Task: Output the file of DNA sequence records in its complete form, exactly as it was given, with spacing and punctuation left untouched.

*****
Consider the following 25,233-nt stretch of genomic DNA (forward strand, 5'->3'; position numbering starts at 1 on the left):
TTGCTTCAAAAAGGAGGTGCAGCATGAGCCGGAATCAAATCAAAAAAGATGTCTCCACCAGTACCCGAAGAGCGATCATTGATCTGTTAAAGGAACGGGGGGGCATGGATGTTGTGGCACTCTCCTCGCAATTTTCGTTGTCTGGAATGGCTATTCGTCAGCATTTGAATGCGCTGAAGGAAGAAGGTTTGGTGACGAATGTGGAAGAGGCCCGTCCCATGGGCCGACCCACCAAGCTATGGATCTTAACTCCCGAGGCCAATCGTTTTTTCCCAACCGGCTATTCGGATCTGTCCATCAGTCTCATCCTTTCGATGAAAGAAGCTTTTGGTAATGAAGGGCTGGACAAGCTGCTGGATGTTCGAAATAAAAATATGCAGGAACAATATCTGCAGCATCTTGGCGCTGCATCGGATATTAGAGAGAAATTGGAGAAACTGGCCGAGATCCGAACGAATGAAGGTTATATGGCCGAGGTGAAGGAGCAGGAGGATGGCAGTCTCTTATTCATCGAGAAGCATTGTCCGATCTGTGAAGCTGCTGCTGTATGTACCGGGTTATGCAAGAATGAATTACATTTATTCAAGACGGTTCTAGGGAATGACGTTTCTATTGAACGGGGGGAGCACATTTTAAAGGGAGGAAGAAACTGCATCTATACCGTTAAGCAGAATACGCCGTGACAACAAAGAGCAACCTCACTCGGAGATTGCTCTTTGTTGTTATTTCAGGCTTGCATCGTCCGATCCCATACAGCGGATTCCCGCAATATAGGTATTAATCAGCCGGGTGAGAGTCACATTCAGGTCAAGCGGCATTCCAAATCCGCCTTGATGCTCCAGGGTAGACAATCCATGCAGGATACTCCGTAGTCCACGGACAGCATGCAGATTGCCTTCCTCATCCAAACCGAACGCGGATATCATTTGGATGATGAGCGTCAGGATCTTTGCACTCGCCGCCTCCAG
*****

Consider the following 25,233-nt stretch of genomic DNA (forward strand, 5'->3'; position numbering starts at 1 on the left):
TTGCTTCAAAAAGGAGGTGCAGCATGAGCCGGAATCAAATCAAAAAAGATGTCTCCACCAGTACCCGAAGAGCGATCATTGATCTGTTAAAGGAACGGGGGGGCATGGATGTTGTGGCACTCTCCTCGCAATTTTCGTTGTCTGGAATGGCTATTCGTCAGCATTTGAATGCGCTGAAGGAAGAAGGTTTGGTGACGAATGTGGAAGAGGCCCGTCCCATGGGCCGACCCACCAAGCTATGGATCTTAACTCCCGAGGCCAATCGTTTTTTCCCAACCGGCTATTCGGATCTGTCCATCAGTCTCATCCTTTCGATGAAAGAAGCTTTTGGTAATGAAGGGCTGGACAAGCTGCTGGATGTTCGAAATAAAAATATGCAGGAACAATATCTGCAGCATCTTGGCGCTGCATCGGATATTAGAGAGAAATTGGAGAAACTGGCCGAGATCCGAACGAATGAAGGTTATATGGCCGAGGTGAAGGAGCAGGAGGATGGCAGTCTCTTATTCATCGAGAAGCATTGTCCGATCTGTGAAGCTGCTGCTGTATGTACCGGGTTATGCAAGAATGAATTACATTTATTCAAGACGGTTCTAGGGAATGACGTTTCTATTGAACGGGGGGAGCACATTTTAAAGGGAGGAAGAAACTGCATCTATACCGTTAAGCAGAATACGCCGTGACAACAAAGAGCAACCTCACTCGGAGATTGCTCTTTGTTGTTATTTCAGGCTTGCATCGTCCGATCCCATACAGCGGATTCCCGCAATATAGGTATTAATCAGCCGGGTGAGAGTCACATTCAGGTCAAGCGGCATTCCAAATCCGCCTTGATGCTCCAGGGTAGACAATCCATGCAGGATACTCCGTAGTCCACGGACAGCATGCAGATTGCCTTCCTCATCCAAACCGAACGCGGATATCATTTGGATGATGAGCGTCAGGATCTTTGCACTCGCCGCCTCCAG